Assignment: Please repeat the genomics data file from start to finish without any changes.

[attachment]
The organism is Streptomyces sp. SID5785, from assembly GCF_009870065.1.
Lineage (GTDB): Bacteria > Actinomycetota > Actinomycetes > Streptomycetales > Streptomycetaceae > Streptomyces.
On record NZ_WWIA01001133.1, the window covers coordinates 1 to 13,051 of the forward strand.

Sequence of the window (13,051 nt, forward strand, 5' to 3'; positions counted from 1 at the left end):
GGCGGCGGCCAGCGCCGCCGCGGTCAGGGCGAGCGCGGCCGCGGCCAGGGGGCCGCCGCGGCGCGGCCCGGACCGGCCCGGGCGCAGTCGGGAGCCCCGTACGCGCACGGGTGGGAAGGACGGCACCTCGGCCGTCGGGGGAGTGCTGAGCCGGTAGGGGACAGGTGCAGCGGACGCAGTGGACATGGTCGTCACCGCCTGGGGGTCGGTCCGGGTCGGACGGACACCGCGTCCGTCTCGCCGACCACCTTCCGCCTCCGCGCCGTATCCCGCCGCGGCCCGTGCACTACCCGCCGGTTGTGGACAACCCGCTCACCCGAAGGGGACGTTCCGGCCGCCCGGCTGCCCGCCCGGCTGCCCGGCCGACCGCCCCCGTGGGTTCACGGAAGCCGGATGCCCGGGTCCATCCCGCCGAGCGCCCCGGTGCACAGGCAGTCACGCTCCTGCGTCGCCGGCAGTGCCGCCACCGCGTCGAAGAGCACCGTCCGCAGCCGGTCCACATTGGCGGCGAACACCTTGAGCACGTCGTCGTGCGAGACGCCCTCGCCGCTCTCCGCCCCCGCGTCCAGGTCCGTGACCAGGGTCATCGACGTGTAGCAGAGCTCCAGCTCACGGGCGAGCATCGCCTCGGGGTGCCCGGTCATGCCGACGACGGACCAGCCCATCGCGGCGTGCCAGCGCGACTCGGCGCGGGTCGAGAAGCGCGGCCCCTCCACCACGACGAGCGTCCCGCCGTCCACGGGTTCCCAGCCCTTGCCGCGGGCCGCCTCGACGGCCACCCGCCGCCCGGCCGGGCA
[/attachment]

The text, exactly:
The organism is Streptomyces sp. SID5785, from assembly GCF_009870065.1.
Lineage (GTDB): Bacteria > Actinomycetota > Actinomycetes > Streptomycetales > Streptomycetaceae > Streptomyces.
On record NZ_WWIA01001133.1, the window covers coordinates 1 to 13,051 of the forward strand.

Sequence of the window (13,051 nt, forward strand, 5' to 3'; positions counted from 1 at the left end):
GGCGGCGGCCAGCGCCGCCGCGGTCAGGGCGAGCGCGGCCGCGGCCAGGGGGCCGCCGCGGCGCGGCCCGGACCGGCCCGGGCGCAGTCGGGAGCCCCGTACGCGCACGGGTGGGAAGGACGGCACCTCGGCCGTCGGGGGAGTGCTGAGCCGGTAGGGGACAGGTGCAGCGGACGCAGTGGACATGGTCGTCACCGCCTGGGGGTCGGTCCGGGTCGGACGGACACCGCGTCCGTCTCGCCGACCACCTTCCGCCTCCGCGCCGTATCCCGCCGCGGCCCGTGCACTACCCGCCGGTTGTGGACAACCCGCTCACCCGAAGGGGACGTTCCGGCCGCCCGGCTGCCCGCCCGGCTGCCCGGCCGACCGCCCCCGTGGGTTCACGGAAGCCGGATGCCCGGGTCCATCCCGCCGAGCGCCCCGGTGCACAGGCAGTCACGCTCCTGCGTCGCCGGCAGTGCCGCCACCGCGTCGAAGAGCACCGTCCGCAGCCGGTCCACATTGGCGGCGAACACCTTGAGCACGTCGTCGTGCGAGACGCCCTCGCCGCTCTCCGCCCCCGCGTCCAGGTCCGTGACCAGGGTCATCGACGTGTAGCAGAGCTCCAGCTCACGGGCGAGCATCGCCTCGGGGTGCCCGGTCATGCCGACGACGGACCAGCCCATCGCGGCGTGCCAGCGCGACTCGGCGCGGGTCGAGAAGCGCGGCCCCTCCACCACGACGAGCGTCCCGCCGTCCACGGGTTCCCAGCCCTTGCCGCGGGCCGCCTCGACGGCCACCCGCCGCCCGGCCGGGCA